Drinking in Big Joe's Bar in Langkawi, Malaysia.
Well, no, I wasn't actually. I fantasise, I fib.
I had planned to head out to the island for a day-trip on my last day in Penang before I returned to KL for the weekend.
However.... the imagined romance of a sea journey rapidly dissipated. I found the waters of the Malacca Straits to be disappointingly grey and murky; too deep, I suppose, (and perhaps too polluted?) to give us the vibrant blues and turquoises I've seen elsewhere in the tropics. A perpetual heavy haze shrouded the mainland coastline and the numerous small islands thereabouts, rendering them all but invisible (and the coast doesn't have much appeal, anyway: it's heavily built up, just one huge oil terminal). Friends told me that Langkawi was becoming an increasingly expensive resort, appealing mainly to Malaysian yuppies - which didn't entice me! The two boats operating the daily ferry service to and from Penang are huge and swanky super-cruisers, not the sort of rusty old tramp steamers I'd hoped for. The journey was rather longer than I'd originally been led to believe, meaning that I'd have more time at sea than I would on the island. And the fare had recently been bumped up from 70 or 80 ringgit to a rather offputting 120 (I think; it might have been even more).
So, I gave up on the idea. Something else deferred to a possible future visit.
One of my main reasons for being curious to visit Langkawi (white sand beaches? pffftt!) had been reports of a bar there called Big Joe's. Subsequent researches online seem to indicate that its more formal name is the 1812 Bar, in the town of Cenang on the main island of Pulau Langkawi, and that the genial proprietor Joe is an Englishman. It's been heavily written up online, mostly very positively. I am definitely intrigued. The Lonely Planet Shoestring Guide To South-East Asia (a useful loan from The Choirboy) alleged that beers there were only 2 ringgit!! I was deeply sceptical. In fact, I didn't believe it for an instant: that information was either an egregious typo (they'd meant 12 ringgit, perhaps?), a mischievous practical joke, or.... maybe 20 years out of date!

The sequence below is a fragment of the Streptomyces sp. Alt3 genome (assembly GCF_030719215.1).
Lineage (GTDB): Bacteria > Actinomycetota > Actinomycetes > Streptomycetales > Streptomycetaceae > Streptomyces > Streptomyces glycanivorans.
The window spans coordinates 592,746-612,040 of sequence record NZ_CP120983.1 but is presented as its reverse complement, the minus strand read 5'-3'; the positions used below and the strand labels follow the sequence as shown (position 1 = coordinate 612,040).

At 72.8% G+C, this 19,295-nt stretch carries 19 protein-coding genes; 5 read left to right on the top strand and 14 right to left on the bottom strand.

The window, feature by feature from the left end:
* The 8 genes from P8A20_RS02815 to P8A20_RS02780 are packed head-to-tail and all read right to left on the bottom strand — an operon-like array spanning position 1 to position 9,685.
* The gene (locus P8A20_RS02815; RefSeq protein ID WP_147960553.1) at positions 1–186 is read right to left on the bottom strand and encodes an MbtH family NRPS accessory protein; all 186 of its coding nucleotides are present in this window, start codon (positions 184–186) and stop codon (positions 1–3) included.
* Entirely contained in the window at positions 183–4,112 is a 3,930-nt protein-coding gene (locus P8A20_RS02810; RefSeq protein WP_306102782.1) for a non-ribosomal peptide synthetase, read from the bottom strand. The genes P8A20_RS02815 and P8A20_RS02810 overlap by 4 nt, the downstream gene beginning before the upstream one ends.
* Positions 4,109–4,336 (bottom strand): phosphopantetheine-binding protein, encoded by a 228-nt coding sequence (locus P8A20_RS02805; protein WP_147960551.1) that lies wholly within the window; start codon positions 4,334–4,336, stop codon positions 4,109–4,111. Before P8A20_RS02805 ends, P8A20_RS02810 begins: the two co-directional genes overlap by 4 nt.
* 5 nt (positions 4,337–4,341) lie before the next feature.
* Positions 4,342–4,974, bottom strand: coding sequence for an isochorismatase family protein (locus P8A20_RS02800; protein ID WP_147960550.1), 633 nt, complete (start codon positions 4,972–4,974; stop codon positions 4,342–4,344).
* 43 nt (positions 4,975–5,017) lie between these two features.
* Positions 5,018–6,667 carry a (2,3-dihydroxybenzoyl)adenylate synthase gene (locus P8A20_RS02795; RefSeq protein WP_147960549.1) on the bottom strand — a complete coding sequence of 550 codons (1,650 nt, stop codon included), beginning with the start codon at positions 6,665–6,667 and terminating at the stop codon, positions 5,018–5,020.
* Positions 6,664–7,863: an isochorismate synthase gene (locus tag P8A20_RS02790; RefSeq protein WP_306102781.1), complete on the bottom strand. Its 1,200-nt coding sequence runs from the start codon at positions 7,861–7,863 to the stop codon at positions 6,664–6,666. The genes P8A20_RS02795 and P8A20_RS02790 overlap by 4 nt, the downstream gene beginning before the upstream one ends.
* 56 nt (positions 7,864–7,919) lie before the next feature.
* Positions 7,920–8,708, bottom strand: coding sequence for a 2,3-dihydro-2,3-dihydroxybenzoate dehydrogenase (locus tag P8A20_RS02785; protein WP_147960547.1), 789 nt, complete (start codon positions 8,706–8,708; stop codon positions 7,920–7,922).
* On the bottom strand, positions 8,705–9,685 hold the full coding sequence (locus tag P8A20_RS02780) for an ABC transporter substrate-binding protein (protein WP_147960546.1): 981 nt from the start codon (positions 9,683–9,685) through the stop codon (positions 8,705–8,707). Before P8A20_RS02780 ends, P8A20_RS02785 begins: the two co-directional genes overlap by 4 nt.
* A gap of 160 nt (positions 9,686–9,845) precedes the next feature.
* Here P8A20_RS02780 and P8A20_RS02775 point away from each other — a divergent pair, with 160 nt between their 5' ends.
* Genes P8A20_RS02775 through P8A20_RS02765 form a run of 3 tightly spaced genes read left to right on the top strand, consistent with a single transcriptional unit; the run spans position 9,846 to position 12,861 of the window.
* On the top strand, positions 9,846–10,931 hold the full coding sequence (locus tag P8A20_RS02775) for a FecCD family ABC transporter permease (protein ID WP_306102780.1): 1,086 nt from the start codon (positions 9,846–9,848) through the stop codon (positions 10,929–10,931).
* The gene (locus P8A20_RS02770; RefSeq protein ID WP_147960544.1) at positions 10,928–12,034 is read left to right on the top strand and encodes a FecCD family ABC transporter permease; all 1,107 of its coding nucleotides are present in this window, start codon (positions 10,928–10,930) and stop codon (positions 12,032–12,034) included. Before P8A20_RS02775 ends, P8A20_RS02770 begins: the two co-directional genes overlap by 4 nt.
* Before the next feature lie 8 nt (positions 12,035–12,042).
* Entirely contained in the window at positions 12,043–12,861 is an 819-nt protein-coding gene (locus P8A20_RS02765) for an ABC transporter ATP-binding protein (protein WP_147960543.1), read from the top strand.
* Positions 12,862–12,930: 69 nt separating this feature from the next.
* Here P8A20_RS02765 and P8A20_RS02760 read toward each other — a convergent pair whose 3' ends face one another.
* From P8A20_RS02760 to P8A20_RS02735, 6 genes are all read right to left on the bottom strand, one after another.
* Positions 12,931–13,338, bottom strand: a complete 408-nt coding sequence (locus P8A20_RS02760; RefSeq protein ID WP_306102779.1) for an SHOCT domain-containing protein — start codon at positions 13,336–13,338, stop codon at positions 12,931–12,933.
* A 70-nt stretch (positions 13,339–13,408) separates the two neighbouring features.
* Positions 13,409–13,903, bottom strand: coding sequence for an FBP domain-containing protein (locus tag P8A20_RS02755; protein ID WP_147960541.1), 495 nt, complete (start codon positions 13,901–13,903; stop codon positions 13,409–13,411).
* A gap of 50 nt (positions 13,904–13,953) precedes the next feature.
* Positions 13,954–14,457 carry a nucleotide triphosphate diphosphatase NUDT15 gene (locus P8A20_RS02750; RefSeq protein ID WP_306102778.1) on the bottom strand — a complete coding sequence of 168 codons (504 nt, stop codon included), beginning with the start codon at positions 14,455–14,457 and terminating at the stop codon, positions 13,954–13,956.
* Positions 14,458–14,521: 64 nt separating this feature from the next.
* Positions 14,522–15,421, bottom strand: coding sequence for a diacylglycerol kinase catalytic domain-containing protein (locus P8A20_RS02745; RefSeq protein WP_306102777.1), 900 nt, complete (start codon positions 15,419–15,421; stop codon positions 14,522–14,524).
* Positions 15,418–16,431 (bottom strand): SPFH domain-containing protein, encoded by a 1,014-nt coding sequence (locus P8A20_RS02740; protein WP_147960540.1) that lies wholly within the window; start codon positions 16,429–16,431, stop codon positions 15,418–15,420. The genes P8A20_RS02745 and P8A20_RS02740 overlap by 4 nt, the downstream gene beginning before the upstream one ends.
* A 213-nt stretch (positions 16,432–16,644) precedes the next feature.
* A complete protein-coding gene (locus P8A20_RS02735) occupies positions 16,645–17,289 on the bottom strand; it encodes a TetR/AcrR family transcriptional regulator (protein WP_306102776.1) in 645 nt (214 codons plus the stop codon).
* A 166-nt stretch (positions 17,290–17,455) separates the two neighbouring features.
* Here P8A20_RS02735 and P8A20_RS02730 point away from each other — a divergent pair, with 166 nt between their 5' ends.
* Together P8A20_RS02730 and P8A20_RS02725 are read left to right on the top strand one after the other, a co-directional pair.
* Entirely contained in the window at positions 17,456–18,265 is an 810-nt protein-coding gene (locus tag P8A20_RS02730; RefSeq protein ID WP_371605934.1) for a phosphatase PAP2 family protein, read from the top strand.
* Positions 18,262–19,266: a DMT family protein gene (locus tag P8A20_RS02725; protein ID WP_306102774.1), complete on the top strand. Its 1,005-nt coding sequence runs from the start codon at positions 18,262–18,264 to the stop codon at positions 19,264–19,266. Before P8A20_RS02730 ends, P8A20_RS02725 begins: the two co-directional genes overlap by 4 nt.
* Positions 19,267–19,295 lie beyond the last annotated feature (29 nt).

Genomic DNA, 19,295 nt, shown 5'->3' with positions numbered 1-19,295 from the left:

The cheapest beer I found in a supermarket anywhere (330ml can or bottle) was about 6 or 7 ringgit, and major brands usually rather more. Thus, I would think that the wholesale price must be getting on for 2 ringgit (and that's on the mainland, not a small island - where there are presumably significant additional transport costs involved). And I doubt if our Joe is enough of a philanthropist to sell his beer at or below cost.
But one day, yes, one day... I shall return to find out what he does sell them for.
Disappointed though I was to miss out on another island, another bar, and a bit of sea travel, the abandonment of this trip did allow me to enjoy a fairly mellow last day in picturesque Penang... and a very pleasant last evening in Restoran Kapitan and the Monaliza Café.